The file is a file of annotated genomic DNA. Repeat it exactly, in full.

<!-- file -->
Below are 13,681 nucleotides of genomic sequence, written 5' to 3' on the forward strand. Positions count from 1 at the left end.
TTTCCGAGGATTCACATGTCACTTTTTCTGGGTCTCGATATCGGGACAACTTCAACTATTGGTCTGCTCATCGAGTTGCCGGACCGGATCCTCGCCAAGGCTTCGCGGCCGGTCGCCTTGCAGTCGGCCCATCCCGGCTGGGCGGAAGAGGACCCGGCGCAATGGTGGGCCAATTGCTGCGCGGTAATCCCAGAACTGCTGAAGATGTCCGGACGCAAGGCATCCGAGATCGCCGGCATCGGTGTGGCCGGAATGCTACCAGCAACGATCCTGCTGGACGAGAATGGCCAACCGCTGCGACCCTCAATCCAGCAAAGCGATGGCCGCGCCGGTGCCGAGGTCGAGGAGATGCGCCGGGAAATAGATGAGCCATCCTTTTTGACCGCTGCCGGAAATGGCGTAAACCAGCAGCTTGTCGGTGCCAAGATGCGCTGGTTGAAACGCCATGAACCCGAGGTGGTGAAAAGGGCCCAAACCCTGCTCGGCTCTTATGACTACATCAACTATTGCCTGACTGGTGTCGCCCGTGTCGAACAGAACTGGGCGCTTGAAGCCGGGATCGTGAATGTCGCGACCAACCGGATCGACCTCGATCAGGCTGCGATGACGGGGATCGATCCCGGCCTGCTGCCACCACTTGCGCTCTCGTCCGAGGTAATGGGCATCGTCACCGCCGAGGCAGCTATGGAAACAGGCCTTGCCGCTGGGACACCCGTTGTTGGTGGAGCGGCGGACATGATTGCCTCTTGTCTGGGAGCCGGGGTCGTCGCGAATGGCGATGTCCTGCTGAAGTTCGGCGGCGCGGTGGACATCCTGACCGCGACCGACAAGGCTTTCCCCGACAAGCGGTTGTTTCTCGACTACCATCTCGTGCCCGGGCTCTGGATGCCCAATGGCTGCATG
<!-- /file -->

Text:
Below are 13,681 nucleotides of genomic sequence, written 5' to 3' on the forward strand. Positions count from 1 at the left end.
TTTCCGAGGATTCACATGTCACTTTTTCTGGGTCTCGATATCGGGACAACTTCAACTATTGGTCTGCTCATCGAGTTGCCGGACCGGATCCTCGCCAAGGCTTCGCGGCCGGTCGCCTTGCAGTCGGCCCATCCCGGCTGGGCGGAAGAGGACCCGGCGCAATGGTGGGCCAATTGCTGCGCGGTAATCCCAGAACTGCTGAAGATGTCCGGACGCAAGGCATCCGAGATCGCCGGCATCGGTGTGGCCGGAATGCTACCAGCAACGATCCTGCTGGACGAGAATGGCCAACCGCTGCGACCCTCAATCCAGCAAAGCGATGGCCGCGCCGGTGCCGAGGTCGAGGAGATGCGCCGGGAAATAGATGAGCCATCCTTTTTGACCGCTGCCGGAAATGGCGTAAACCAGCAGCTTGTCGGTGCCAAGATGCGCTGGTTGAAACGCCATGAACCCGAGGTGGTGAAAAGGGCCCAAACCCTGCTCGGCTCTTATGACTACATCAACTATTGCCTGACTGGTGTCGCCCGTGTCGAACAGAACTGGGCGCTTGAAGCCGGGATCGTGAATGTCGCGACCAACCGGATCGACCTCGATCAGGCTGCGATGACGGGGATCGATCCCGGCCTGCTGCCACCACTTGCGCTCTCGTCCGAGGTAATGGGCATCGTCACCGCCGAGGCAGCTATGGAAACAGGCCTTGCCGCTGGGACACCCGTTGTTGGTGGAGCGGCGGACATGATTGCCTCTTGTCTGGGAGCCGGGGTCGTCGCGAATGGCGATGTCCTGCTGAAGTTCGGCGGCGCGGTGGACATCCTGACCGCGACCGACAAGGCTTTCCCCGACAAGCGGTTGTTTCTCGACTACCATCTCGTGCCCGGGCTCTGGATGCCCAATGGCTGCATG